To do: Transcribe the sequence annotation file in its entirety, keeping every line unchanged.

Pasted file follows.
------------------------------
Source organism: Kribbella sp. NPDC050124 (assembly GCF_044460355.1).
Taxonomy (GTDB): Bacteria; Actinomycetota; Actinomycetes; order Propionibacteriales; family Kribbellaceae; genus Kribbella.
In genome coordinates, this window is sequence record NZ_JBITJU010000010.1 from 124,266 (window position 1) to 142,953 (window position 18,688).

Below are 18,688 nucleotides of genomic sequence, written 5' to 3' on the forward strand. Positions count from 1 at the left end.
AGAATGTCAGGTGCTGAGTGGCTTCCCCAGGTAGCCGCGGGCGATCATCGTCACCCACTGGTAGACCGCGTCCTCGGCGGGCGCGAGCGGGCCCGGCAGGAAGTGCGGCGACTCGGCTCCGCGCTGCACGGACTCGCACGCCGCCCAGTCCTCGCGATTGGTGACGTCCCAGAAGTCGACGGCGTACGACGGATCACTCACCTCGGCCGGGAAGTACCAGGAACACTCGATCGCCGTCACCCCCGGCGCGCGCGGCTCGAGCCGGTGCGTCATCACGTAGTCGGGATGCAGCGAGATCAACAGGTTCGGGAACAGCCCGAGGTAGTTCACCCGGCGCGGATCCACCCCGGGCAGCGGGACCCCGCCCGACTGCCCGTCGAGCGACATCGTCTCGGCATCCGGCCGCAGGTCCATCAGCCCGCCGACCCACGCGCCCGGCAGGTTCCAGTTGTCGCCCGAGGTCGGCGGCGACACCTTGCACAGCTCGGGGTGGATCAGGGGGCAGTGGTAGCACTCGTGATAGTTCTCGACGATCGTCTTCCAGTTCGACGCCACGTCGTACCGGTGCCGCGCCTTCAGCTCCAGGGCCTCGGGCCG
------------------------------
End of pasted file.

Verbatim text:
Source organism: Kribbella sp. NPDC050124 (assembly GCF_044460355.1).
Taxonomy (GTDB): Bacteria; Actinomycetota; Actinomycetes; order Propionibacteriales; family Kribbellaceae; genus Kribbella.
In genome coordinates, this window is sequence record NZ_JBITJU010000010.1 from 124,266 (window position 1) to 142,953 (window position 18,688).

Below are 18,688 nucleotides of genomic sequence, written 5' to 3' on the forward strand. Positions count from 1 at the left end.
AGAATGTCAGGTGCTGAGTGGCTTCCCCAGGTAGCCGCGGGCGATCATCGTCACCCACTGGTAGACCGCGTCCTCGGCGGGCGCGAGCGGGCCCGGCAGGAAGTGCGGCGACTCGGCTCCGCGCTGCACGGACTCGCACGCCGCCCAGTCCTCGCGATTGGTGACGTCCCAGAAGTCGACGGCGTACGACGGATCACTCACCTCGGCCGGGAAGTACCAGGAACACTCGATCGCCGTCACCCCCGGCGCGCGCGGCTCGAGCCGGTGCGTCATCACGTAGTCGGGATGCAGCGAGATCAACAGGTTCGGGAACAGCCCGAGGTAGTTCACCCGGCGCGGATCCACCCCGGGCAGCGGGACCCCGCCCGACTGCCCGTCGAGCGACATCGTCTCGGCATCCGGCCGCAGGTCCATCAGCCCGCCGACCCACGCGCCCGGCAGGTTCCAGTTGTCGCCCGAGGTCGGCGGCGACACCTTGCACAGCTCGGGGTGGATCAGGGGGCAGTGGTAGCACTCGTGATAGTTCTCGACGATCGTCTTCCAGTTCGACGCCACGTCGTACCGGTGCCGCGCCTTCAGCTCCAGGGCCTCGGGCCG